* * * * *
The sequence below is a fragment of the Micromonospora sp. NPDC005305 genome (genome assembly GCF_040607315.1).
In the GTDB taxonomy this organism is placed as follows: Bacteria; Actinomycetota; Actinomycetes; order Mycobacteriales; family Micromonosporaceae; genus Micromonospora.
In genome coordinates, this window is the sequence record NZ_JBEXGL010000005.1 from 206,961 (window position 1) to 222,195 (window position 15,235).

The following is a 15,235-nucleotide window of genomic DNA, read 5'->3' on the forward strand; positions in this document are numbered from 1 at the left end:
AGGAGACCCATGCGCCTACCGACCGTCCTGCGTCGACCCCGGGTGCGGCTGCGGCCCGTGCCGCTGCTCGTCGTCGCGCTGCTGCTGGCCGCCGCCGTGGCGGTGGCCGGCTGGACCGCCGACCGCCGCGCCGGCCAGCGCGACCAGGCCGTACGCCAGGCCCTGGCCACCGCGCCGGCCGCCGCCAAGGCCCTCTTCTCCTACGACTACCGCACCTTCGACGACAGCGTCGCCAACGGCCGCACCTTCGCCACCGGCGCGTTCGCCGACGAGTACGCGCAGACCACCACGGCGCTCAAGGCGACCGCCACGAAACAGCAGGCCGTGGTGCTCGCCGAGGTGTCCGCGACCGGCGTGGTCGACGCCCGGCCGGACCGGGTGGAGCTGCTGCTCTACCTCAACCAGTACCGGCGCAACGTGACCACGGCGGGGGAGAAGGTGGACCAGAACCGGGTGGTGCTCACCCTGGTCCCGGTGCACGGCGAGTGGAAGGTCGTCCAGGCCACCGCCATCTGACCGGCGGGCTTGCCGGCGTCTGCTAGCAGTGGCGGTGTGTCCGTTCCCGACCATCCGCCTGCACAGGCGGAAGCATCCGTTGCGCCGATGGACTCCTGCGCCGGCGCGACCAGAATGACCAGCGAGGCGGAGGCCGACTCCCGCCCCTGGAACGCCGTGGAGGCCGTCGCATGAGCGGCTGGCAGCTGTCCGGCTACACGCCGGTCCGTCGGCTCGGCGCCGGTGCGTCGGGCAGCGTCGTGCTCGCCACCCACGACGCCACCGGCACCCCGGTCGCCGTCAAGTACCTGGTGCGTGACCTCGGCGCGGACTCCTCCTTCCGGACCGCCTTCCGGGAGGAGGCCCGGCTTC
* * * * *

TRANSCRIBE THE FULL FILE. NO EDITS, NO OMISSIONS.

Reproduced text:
The sequence below is a fragment of the Micromonospora sp. NPDC005305 genome (genome assembly GCF_040607315.1).
In the GTDB taxonomy this organism is placed as follows: Bacteria; Actinomycetota; Actinomycetes; order Mycobacteriales; family Micromonosporaceae; genus Micromonospora.
In genome coordinates, this window is the sequence record NZ_JBEXGL010000005.1 from 206,961 (window position 1) to 222,195 (window position 15,235).

The following is a 15,235-nucleotide window of genomic DNA, read 5'->3' on the forward strand; positions in this document are numbered from 1 at the left end:
AGGAGACCCATGCGCCTACCGACCGTCCTGCGTCGACCCCGGGTGCGGCTGCGGCCCGTGCCGCTGCTCGTCGTCGCGCTGCTGCTGGCCGCCGCCGTGGCGGTGGCCGGCTGGACCGCCGACCGCCGCGCCGGCCAGCGCGACCAGGCCGTACGCCAGGCCCTGGCCACCGCGCCGGCCGCCGCCAAGGCCCTCTTCTCCTACGACTACCGCACCTTCGACGACAGCGTCGCCAACGGCCGCACCTTCGCCACCGGCGCGTTCGCCGACGAGTACGCGCAGACCACCACGGCGCTCAAGGCGACCGCCACGAAACAGCAGGCCGTGGTGCTCGCCGAGGTGTCCGCGACCGGCGTGGTCGACGCCCGGCCGGACCGGGTGGAGCTGCTGCTCTACCTCAACCAGTACCGGCGCAACGTGACCACGGCGGGGGAGAAGGTGGACCAGAACCGGGTGGTGCTCACCCTGGTCCCGGTGCACGGCGAGTGGAAGGTCGTCCAGGCCACCGCCATCTGACCGGCGGGCTTGCCGGCGTCTGCTAGCAGTGGCGGTGTGTCCGTTCCCGACCATCCGCCTGCACAGGCGGAAGCATCCGTTGCGCCGATGGACTCCTGCGCCGGCGCGACCAGAATGACCAGCGAGGCGGAGGCCGACTCCCGCCCCTGGAACGCCGTGGAGGCCGTCGCATGAGCGGCTGGCAGCTGTCCGGCTACACGCCGGTCCGTCGGCTCGGCGCCGGTGCGTCGGGCAGCGTCGTGCTCGCCACCCACGACGCCACCGGCACCCCGGTCGCCGTCAAGTACCTGGTGCGTGACCTCGGCGCGGACTCCTCCTTCCGGACCGCCTTCCGGGAGGAGGCCCGGCTTC